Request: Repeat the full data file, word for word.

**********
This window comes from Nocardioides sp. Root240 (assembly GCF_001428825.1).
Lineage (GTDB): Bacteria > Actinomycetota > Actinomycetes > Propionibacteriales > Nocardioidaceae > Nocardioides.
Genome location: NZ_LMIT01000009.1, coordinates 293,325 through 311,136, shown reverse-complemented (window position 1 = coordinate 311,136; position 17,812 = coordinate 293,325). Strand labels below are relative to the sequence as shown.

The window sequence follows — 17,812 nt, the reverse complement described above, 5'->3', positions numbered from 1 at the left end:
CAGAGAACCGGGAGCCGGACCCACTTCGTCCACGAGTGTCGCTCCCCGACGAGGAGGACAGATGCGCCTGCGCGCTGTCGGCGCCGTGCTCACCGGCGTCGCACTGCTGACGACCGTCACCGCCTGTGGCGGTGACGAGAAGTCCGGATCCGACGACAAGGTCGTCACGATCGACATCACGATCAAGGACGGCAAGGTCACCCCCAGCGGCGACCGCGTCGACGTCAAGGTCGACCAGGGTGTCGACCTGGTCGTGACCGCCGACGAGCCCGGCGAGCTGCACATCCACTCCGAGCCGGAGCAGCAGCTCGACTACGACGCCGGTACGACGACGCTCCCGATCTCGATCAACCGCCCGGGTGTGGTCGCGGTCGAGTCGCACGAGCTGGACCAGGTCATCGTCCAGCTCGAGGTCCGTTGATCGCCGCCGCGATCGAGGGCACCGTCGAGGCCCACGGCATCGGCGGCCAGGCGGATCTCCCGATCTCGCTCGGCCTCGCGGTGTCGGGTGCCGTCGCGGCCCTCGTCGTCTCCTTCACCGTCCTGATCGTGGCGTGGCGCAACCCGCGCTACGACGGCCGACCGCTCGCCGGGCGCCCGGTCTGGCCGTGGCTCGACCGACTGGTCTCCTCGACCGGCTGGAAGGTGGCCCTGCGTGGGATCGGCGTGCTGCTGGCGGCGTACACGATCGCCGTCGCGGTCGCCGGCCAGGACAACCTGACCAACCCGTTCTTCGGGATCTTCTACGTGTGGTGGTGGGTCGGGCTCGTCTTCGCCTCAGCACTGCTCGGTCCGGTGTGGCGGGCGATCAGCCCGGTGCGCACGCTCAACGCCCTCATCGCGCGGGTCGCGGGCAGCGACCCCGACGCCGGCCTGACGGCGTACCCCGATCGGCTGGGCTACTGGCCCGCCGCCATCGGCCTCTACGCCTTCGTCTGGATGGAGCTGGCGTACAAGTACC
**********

This window comes from Nocardioides sp. Root240 (assembly GCF_001428825.1).
Lineage (GTDB): Bacteria > Actinomycetota > Actinomycetes > Propionibacteriales > Nocardioidaceae > Nocardioides.
Genome location: NZ_LMIT01000009.1, coordinates 293,325 through 311,136, shown reverse-complemented (window position 1 = coordinate 311,136; position 17,812 = coordinate 293,325). Strand labels below are relative to the sequence as shown.

The window sequence follows — 17,812 nt, the reverse complement described above, 5'->3', positions numbered from 1 at the left end:
CAGAGAACCGGGAGCCGGACCCACTTCGTCCACGAGTGTCGCTCCCCGACGAGGAGGACAGATGCGCCTGCGCGCTGTCGGCGCCGTGCTCACCGGCGTCGCACTGCTGACGACCGTCACCGCCTGTGGCGGTGACGAGAAGTCCGGATCCGACGACAAGGTCGTCACGATCGACATCACGATCAAGGACGGCAAGGTCACCCCCAGCGGCGACCGCGTCGACGTCAAGGTCGACCAGGGTGTCGACCTGGTCGTGACCGCCGACGAGCCCGGCGAGCTGCACATCCACTCCGAGCCGGAGCAGCAGCTCGACTACGACGCCGGTACGACGACGCTCCCGATCTCGATCAACCGCCCGGGTGTGGTCGCGGTCGAGTCGCACGAGCTGGACCAGGTCATCGTCCAGCTCGAGGTCCGTTGATCGCCGCCGCGATCGAGGGCACCGTCGAGGCCCACGGCATCGGCGGCCAGGCGGATCTCCCGATCTCGCTCGGCCTCGCGGTGTCGGGTGCCGTCGCGGCCCTCGTCGTCTCCTTCACCGTCCTGATCGTGGCGTGGCGCAACCCGCGCTACGACGGCCGACCGCTCGCCGGGCGCCCGGTCTGGCCGTGGCTCGACCGACTGGTCTCCTCGACCGGCTGGAAGGTGGCCCTGCGTGGGATCGGCGTGCTGCTGGCGGCGTACACGATCGCCGTCGCGGTCGCCGGCCAGGACAACCTGACCAACCCGTTCTTCGGGATCTTCTACGTGTGGTGGTGGGTCGGGCTCGTCTTCGCCTCAGCACTGCTCGGTCCGGTGTGGCGGGCGATCAGCCCGGTGCGCACGCTCAACGCCCTCATCGCGCGGGTCGCGGGCAGCGACCCCGACGCCGGCCTGACGGCGTACCCCGATCGGCTGGGCTACTGGCCCGCCGCCATCGGCCTCTACGCCTTCGTCTGGATGGAGCTGGCGTACAAGTACC